# All norms defined on a finite dimensional normed linear space are equivalent

Given that $$E$$ is a finite dimensional normed linear space. Let $$\dim E=n\geq 1$$ and $$\{e_i\}^{n}_{i=1}$$ be a basis for $$E.$$ Then, there exists unique scalars $$\{\alpha_i\}^{n}_{i=1}$$ such that \begin{align}x=\sum_{i=1}^{n}\alpha_i e_i.\end{align} PROOF

I proved here Prove that $$\| \cdot \|_0$$ defined by $$\| x \|_0=\max\limits_{1\leq i\leq n}|\alpha_i|$$ is a norm on $$E$$. that $$\| \cdot \|_0$$ defined by $$\| x \|_0=\max\limits_{1\leq i\leq n}|\alpha_i|$$ is a norm on $$E$$. So, the next thing to do, is to prove that any norm $$\| \cdot \|$$ defined on $$E,$$ is equivalent to $$\| \cdot \|_0$$.

So, for any $$x\in E,$$ \begin{align}\|x\|=\|\sum_{i=1}^{n}\alpha_i e_i\|\leq \max\limits_{1\leq i\leq n}|\alpha_i|\big\|\sum_{i=1}^{n}e_i\big\| \leq \max\limits_{1\leq i\leq n}|\alpha_i|\sum_{i=1}^{n}\big\|e_i\big\|=\beta\| x \|_0,\end{align} where $$\beta:=\sum_{i=1}^{n}\big\|e_i\big\|.$$ Now, define $$S=\{x\in E: \| x \|_0=1\}.$$ Clearly, $$S$$ is compact. Let \begin{align}\psi:(E&,\| \cdot \|_0)\longrightarrow \Bbb{R},\\& x\mapsto \psi(x)=\|x\|\end{align}

Let $$\epsilon>0$$ and $$x,y\in E$$ be arbitrary such that $$\Big\Vert x-y\Big\Vert_0<\delta,$$ then \begin{align}\left|\psi\left(x \right)-\psi\left(y \right)\right|&=\left|\Vert x\Vert-\Big\Vert y \Big\Vert\right| \\&\leq \Big\Vert x-y\Big\Vert \\&\leq \beta\,\Big\Vert x-y\Big\Vert_0 \\&<\beta \delta. \end{align} So, given any $$\epsilon>0$$, choose $$\delta=\dfrac{\epsilon}{\beta+1}>0,$$ then \begin{align}\left|\psi\left(x \right)-\psi\left(y \right)\right|&<\beta \delta=\beta\left(\frac{\epsilon}{\beta+1}\right)<\epsilon. \end{align} Thus, $$\psi$$ is uniformly continuous on $$E$$ and is automatically continuous on $$E$$. Since $$S\subseteq E$$, then $$\psi$$ is continuous on $$S$$, and the minimum is attained in the set, i.e. there exists $$t_0\in S$$ such that $$\psi(t_0)=\min\limits_{t\in S} \psi(t)$$ and \begin{align}0<\psi(t_0)\leq \psi(t)=\|t\|,\;\;t\in S.\end{align} Let $$u=\frac{x}{\| x\|_0}$$, then $$u\in S$$ and \begin{align}\gamma\leq \psi(u)=\Big\|\frac{x}{\| x\|_0}\Big\|\implies \gamma \| x\|_0\leq \| x\|,\;\;\gamma:=\psi(t_0).\end{align} Finally, we have \begin{align}\gamma\leq \psi(t)=\Big\|\frac{x}{\| x\|_0}\Big\|\implies \gamma \| x\|_0\leq \| x\|\leq \beta\| x \|_0, \;\;\text{for some} \;\;\gamma,\beta>0.\end{align} Therefore, any norm $$\| \cdot \|$$ defined on $$E,$$ is equivalent to $$\| \cdot \|_0$$ and we are done!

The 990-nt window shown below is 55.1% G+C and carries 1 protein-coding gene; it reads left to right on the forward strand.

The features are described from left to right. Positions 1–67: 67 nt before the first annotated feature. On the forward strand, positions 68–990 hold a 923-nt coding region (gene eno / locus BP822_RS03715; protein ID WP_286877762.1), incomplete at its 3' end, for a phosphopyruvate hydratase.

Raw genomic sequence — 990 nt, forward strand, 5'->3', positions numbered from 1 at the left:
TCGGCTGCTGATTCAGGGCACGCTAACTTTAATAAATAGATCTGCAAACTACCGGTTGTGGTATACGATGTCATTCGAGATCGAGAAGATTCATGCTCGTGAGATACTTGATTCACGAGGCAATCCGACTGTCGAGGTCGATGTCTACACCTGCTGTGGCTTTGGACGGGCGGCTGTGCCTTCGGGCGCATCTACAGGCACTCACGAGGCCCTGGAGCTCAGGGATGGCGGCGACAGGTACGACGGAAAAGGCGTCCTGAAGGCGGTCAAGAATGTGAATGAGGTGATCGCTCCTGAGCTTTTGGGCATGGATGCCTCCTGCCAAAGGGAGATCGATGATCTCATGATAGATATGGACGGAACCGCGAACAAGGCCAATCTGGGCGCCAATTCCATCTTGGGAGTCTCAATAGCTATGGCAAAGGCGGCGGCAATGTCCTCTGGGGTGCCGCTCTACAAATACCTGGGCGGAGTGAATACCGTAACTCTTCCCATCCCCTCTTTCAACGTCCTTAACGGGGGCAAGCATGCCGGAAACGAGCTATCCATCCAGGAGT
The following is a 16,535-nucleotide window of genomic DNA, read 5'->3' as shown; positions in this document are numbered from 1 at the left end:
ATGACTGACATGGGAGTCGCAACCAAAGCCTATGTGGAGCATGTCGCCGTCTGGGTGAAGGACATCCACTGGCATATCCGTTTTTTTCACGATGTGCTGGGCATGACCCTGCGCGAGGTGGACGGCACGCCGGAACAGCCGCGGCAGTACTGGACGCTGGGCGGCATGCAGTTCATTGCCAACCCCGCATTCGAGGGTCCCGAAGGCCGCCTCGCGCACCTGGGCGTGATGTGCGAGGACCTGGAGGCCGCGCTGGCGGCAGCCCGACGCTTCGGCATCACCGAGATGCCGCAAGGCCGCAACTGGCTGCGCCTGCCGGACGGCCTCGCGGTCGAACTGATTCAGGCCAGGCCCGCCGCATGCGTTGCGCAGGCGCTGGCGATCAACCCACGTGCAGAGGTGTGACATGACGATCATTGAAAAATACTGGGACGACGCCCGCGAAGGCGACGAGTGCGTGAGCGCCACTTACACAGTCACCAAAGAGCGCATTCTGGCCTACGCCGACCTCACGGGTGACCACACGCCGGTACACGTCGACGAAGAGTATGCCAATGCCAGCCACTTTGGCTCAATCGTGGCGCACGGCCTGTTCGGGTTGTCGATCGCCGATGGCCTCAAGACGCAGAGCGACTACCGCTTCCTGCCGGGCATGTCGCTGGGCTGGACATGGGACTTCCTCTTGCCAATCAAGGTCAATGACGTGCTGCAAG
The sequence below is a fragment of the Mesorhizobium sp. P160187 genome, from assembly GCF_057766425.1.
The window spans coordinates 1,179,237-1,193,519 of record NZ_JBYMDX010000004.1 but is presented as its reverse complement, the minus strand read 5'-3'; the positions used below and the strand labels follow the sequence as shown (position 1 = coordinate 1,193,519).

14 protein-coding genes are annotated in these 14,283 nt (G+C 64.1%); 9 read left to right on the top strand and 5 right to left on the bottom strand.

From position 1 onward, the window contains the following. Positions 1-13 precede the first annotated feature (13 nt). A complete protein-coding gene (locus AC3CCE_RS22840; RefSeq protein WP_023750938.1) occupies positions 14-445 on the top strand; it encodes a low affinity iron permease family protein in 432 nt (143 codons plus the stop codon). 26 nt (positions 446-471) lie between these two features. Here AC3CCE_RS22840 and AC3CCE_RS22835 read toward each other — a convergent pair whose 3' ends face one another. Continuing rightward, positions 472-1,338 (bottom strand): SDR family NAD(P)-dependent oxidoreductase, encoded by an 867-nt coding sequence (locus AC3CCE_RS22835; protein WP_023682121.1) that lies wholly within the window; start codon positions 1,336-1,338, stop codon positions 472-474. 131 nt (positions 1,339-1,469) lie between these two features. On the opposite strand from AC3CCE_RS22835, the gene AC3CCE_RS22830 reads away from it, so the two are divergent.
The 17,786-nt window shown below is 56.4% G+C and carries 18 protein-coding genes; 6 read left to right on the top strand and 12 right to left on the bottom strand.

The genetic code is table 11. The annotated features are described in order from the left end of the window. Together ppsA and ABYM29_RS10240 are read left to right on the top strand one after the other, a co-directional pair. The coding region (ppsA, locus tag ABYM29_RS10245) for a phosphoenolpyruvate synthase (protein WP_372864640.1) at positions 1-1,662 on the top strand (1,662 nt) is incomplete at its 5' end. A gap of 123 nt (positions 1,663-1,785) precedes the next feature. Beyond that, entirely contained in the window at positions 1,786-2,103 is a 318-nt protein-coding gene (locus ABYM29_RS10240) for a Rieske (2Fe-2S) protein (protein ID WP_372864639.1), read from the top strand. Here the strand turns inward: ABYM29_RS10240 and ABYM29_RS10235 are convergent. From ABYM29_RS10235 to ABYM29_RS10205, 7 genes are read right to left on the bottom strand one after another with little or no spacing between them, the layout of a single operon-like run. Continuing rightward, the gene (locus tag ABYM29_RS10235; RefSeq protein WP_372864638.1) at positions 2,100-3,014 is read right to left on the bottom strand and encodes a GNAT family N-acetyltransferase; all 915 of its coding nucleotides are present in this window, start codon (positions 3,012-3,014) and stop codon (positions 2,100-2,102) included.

Kindly help check if the proof is correct.

QUESTION:

What gives the assurance that $$\psi(t_0)>0?$$

• You say, "Clearly $S$ is compact." Compact with respect to which topology? You have two norms whose topologies you may not assume coincide. Also, I'm not certain compactness is that self-evident! Commented Dec 26, 2018 at 21:48
• @Theo Bendit: I made such a claim since it is closed and bounded. Commented Dec 26, 2018 at 21:49

The key of the argument is the fact that $$S$$ is compact, and you are glossing over that. It's not very hard, but it is not the right part of the proof to say "clearly": it's precisely the part of the proof where you have to use that $$E$$ is finite-dimensional.